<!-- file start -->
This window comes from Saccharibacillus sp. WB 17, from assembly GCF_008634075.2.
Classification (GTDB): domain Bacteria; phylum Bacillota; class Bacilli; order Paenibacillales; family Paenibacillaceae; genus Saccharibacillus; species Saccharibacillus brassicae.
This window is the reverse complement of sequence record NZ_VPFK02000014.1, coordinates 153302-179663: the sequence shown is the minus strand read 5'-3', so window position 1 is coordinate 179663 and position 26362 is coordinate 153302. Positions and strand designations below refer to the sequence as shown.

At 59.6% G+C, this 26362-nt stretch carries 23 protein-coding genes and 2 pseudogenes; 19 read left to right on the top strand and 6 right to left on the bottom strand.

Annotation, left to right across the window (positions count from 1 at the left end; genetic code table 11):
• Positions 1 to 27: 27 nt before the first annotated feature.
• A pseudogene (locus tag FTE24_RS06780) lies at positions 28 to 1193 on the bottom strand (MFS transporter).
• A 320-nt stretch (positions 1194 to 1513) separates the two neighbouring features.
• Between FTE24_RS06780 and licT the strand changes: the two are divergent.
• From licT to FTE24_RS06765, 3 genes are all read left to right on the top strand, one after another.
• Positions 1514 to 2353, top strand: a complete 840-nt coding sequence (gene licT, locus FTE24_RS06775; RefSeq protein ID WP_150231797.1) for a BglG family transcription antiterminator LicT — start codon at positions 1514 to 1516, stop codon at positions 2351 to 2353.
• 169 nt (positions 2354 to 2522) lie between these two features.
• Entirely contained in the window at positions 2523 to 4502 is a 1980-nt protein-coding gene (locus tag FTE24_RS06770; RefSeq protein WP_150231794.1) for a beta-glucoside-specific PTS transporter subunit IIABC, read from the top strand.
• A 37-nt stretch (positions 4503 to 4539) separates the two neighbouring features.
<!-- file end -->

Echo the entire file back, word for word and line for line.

This window comes from Saccharibacillus sp. WB 17, from assembly GCF_008634075.2.
Classification (GTDB): domain Bacteria; phylum Bacillota; class Bacilli; order Paenibacillales; family Paenibacillaceae; genus Saccharibacillus; species Saccharibacillus brassicae.
This window is the reverse complement of sequence record NZ_VPFK02000014.1, coordinates 153302-179663: the sequence shown is the minus strand read 5'-3', so window position 1 is coordinate 179663 and position 26362 is coordinate 153302. Positions and strand designations below refer to the sequence as shown.

At 59.6% G+C, this 26362-nt stretch carries 23 protein-coding genes and 2 pseudogenes; 19 read left to right on the top strand and 6 right to left on the bottom strand.

Annotation, left to right across the window (positions count from 1 at the left end; genetic code table 11):
• Positions 1 to 27: 27 nt before the first annotated feature.
• A pseudogene (locus tag FTE24_RS06780) lies at positions 28 to 1193 on the bottom strand (MFS transporter).
• A 320-nt stretch (positions 1194 to 1513) separates the two neighbouring features.
• Between FTE24_RS06780 and licT the strand changes: the two are divergent.
• From licT to FTE24_RS06765, 3 genes are all read left to right on the top strand, one after another.
• Positions 1514 to 2353, top strand: a complete 840-nt coding sequence (gene licT, locus FTE24_RS06775; RefSeq protein ID WP_150231797.1) for a BglG family transcription antiterminator LicT — start codon at positions 1514 to 1516, stop codon at positions 2351 to 2353.
• 169 nt (positions 2354 to 2522) lie between these two features.
• Entirely contained in the window at positions 2523 to 4502 is a 1980-nt protein-coding gene (locus tag FTE24_RS06770; RefSeq protein WP_150231794.1) for a beta-glucoside-specific PTS transporter subunit IIABC, read from the top strand.
• A 37-nt stretch (positions 4503 to 4539) separates the two neighbouring features.